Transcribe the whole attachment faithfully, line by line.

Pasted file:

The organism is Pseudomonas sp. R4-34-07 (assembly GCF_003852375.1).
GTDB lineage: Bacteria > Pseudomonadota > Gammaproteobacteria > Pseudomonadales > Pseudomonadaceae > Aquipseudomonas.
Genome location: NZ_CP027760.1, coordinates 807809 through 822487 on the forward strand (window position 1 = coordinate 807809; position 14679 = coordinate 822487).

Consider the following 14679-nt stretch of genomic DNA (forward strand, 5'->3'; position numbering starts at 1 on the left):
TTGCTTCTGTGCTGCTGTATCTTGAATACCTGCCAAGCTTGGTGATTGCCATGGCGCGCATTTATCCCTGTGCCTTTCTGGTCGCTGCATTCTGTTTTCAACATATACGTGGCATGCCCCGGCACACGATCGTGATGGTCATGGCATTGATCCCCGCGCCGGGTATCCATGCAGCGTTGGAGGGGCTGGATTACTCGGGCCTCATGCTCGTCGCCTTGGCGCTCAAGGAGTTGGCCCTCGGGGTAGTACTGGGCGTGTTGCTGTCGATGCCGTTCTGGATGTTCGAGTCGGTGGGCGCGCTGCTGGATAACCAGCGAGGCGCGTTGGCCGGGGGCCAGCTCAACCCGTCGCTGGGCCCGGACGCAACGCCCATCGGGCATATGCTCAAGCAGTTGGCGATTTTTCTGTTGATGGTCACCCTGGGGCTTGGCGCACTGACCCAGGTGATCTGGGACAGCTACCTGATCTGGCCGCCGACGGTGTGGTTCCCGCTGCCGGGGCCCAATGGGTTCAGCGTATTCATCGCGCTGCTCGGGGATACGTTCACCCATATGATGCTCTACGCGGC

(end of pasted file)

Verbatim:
The organism is Pseudomonas sp. R4-34-07 (assembly GCF_003852375.1).
GTDB lineage: Bacteria > Pseudomonadota > Gammaproteobacteria > Pseudomonadales > Pseudomonadaceae > Aquipseudomonas.
Genome location: NZ_CP027760.1, coordinates 807809 through 822487 on the forward strand (window position 1 = coordinate 807809; position 14679 = coordinate 822487).

Consider the following 14679-nt stretch of genomic DNA (forward strand, 5'->3'; position numbering starts at 1 on the left):
TTGCTTCTGTGCTGCTGTATCTTGAATACCTGCCAAGCTTGGTGATTGCCATGGCGCGCATTTATCCCTGTGCCTTTCTGGTCGCTGCATTCTGTTTTCAACATATACGTGGCATGCCCCGGCACACGATCGTGATGGTCATGGCATTGATCCCCGCGCCGGGTATCCATGCAGCGTTGGAGGGGCTGGATTACTCGGGCCTCATGCTCGTCGCCTTGGCGCTCAAGGAGTTGGCCCTCGGGGTAGTACTGGGCGTGTTGCTGTCGATGCCGTTCTGGATGTTCGAGTCGGTGGGCGCGCTGCTGGATAACCAGCGAGGCGCGTTGGCCGGGGGCCAGCTCAACCCGTCGCTGGGCCCGGACGCAACGCCCATCGGGCATATGCTCAAGCAGTTGGCGATTTTTCTGTTGATGGTCACCCTGGGGCTTGGCGCACTGACCCAGGTGATCTGGGACAGCTACCTGATCTGGCCGCCGACGGTGTGGTTCCCGCTGCCGGGGCCCAATGGGTTCAGCGTATTCATCGCGCTGCTCGGGGATACGTTCACCCATATGATGCTCTACGCGGC